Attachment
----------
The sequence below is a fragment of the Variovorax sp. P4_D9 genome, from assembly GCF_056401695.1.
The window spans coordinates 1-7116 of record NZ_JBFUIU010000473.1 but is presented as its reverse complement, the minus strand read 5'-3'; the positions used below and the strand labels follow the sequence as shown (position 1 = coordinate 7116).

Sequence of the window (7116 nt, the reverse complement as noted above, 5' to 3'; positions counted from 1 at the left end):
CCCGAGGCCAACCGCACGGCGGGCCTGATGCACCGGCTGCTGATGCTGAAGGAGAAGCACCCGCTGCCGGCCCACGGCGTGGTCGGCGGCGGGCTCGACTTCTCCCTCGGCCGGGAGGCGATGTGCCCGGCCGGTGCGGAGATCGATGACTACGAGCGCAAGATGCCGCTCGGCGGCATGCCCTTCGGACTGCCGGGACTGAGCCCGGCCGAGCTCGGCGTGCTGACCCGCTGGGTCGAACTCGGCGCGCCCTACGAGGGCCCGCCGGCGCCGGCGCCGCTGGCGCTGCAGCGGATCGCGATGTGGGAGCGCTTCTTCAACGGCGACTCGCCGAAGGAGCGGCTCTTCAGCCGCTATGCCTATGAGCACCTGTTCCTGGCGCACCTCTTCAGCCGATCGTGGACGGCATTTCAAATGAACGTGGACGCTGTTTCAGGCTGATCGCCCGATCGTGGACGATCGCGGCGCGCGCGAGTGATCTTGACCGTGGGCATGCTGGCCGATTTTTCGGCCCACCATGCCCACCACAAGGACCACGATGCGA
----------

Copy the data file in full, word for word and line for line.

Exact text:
The sequence below is a fragment of the Variovorax sp. P4_D9 genome, from assembly GCF_056401695.1.
The window spans coordinates 1-7116 of record NZ_JBFUIU010000473.1 but is presented as its reverse complement, the minus strand read 5'-3'; the positions used below and the strand labels follow the sequence as shown (position 1 = coordinate 7116).

Sequence of the window (7116 nt, the reverse complement as noted above, 5' to 3'; positions counted from 1 at the left end):
CCCGAGGCCAACCGCACGGCGGGCCTGATGCACCGGCTGCTGATGCTGAAGGAGAAGCACCCGCTGCCGGCCCACGGCGTGGTCGGCGGCGGGCTCGACTTCTCCCTCGGCCGGGAGGCGATGTGCCCGGCCGGTGCGGAGATCGATGACTACGAGCGCAAGATGCCGCTCGGCGGCATGCCCTTCGGACTGCCGGGACTGAGCCCGGCCGAGCTCGGCGTGCTGACCCGCTGGGTCGAACTCGGCGCGCCCTACGAGGGCCCGCCGGCGCCGGCGCCGCTGGCGCTGCAGCGGATCGCGATGTGGGAGCGCTTCTTCAACGGCGACTCGCCGAAGGAGCGGCTCTTCAGCCGCTATGCCTATGAGCACCTGTTCCTGGCGCACCTCTTCAGCCGATCGTGGACGGCATTTCAAATGAACGTGGACGCTGTTTCAGGCTGATCGCCCGATCGTGGACGATCGCGGCGCGCGCGAGTGATCTTGACCGTGGGCATGCTGGCCGATTTTTCGGCCCACCATGCCCACCACAAGGACCACGATGCGA